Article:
The breaks can be called after 30 minutes of each half.
The FIFA Executive Committee on Tuesday decided to permit cooling breaks after the 30th minute of the first and second halves of games, if temperatures exceeded a certain level.
Michel d’Hoogie, the Chairman, FIFA Medical Committee, said that such breaks would be implemented from time to time at the federation’s flagship tournament.
D’Hoogie explained that a number of matches at the 2014 World Cup, including two quarter-finals, scheduled to kick-off at 1:00 p.m. brought up the decision of the extra breaks.
He said that the condition at which cooling breaks would be observed would be called the Web Bulb Globe Temperature (WBGT).
“A measure incorporating elements such as humidity and solar inclination, as well as air temperature exceeds 32 degrees,” he said.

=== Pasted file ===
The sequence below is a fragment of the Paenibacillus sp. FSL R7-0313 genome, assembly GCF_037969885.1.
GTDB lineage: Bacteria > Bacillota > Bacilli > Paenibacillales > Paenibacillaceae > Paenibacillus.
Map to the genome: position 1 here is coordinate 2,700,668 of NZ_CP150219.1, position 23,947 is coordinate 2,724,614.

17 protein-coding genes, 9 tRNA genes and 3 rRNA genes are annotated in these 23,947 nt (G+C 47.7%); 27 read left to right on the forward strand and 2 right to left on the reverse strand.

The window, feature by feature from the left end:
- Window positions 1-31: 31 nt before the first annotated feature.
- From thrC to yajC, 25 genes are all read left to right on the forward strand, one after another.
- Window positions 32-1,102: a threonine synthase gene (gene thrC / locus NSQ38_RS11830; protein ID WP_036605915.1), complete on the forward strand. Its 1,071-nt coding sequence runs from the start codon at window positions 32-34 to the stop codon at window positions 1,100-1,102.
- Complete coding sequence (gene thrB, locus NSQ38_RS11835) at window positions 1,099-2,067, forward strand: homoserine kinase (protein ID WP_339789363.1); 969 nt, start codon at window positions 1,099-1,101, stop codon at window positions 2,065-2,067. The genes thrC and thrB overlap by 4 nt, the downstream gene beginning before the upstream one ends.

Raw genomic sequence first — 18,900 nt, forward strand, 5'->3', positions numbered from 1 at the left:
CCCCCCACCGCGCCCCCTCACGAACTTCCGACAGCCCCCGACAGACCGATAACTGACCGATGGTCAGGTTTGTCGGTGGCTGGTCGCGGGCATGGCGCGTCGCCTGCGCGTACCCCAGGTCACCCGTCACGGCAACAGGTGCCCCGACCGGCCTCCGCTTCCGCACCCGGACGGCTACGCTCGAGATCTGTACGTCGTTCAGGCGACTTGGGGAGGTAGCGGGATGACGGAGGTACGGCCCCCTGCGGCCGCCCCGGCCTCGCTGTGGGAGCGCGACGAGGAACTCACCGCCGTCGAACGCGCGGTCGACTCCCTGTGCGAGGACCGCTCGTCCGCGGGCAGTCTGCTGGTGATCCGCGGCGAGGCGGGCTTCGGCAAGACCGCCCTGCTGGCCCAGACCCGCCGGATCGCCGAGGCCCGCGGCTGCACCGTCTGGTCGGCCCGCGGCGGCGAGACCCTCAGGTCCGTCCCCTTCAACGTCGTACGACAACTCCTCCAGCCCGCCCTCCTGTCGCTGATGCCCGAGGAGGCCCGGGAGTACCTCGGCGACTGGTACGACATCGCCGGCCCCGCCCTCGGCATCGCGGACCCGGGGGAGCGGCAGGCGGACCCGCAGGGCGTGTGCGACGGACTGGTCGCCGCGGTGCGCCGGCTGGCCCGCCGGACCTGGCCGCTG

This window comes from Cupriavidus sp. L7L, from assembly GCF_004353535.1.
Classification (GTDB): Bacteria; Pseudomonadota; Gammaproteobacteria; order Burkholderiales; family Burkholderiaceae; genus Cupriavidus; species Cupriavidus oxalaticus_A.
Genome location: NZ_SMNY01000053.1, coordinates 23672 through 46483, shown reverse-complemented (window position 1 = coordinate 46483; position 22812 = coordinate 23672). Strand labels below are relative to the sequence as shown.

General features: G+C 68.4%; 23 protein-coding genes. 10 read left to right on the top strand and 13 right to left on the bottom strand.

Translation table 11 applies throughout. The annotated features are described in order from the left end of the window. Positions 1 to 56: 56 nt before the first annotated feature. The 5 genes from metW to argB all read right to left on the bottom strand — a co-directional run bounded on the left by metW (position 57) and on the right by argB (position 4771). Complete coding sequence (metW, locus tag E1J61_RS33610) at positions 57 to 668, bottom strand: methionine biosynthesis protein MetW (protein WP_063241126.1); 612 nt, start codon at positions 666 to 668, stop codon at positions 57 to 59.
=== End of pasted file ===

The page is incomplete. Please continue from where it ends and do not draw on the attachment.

D’Hooghe said that such breaks were used at the football tournament in the 2008 Beijing Olympic Games.
The chairman added that the cooling breaks would be used in any of the FIFA competitions.
He said that the innovation was likely to be welcomed by commercial television companies with rights to broadcast FIFA competitions, players and coaching staff.
“This is because the cooling breaks will provide an opportunity for additional commercial breaks at key moments, when the outcome of matches is still in the balance and viewers are unlikely to switch off.
“This enhances the fluid nature of football, in contrast to the stop/start rhythm of mainstream US team sports, such as baseball and American football.
“This is challenging for commercial broadcasters as there are long stretches in which they dare not break from the action to show advertisements, for fear of missing a decisive moment,” he said.
D’Hooghe said that match officials would be given a certain amount of discretion to decide the exact juncture at which play would be halted, in cases where the stipulated WBGT had been exceeded.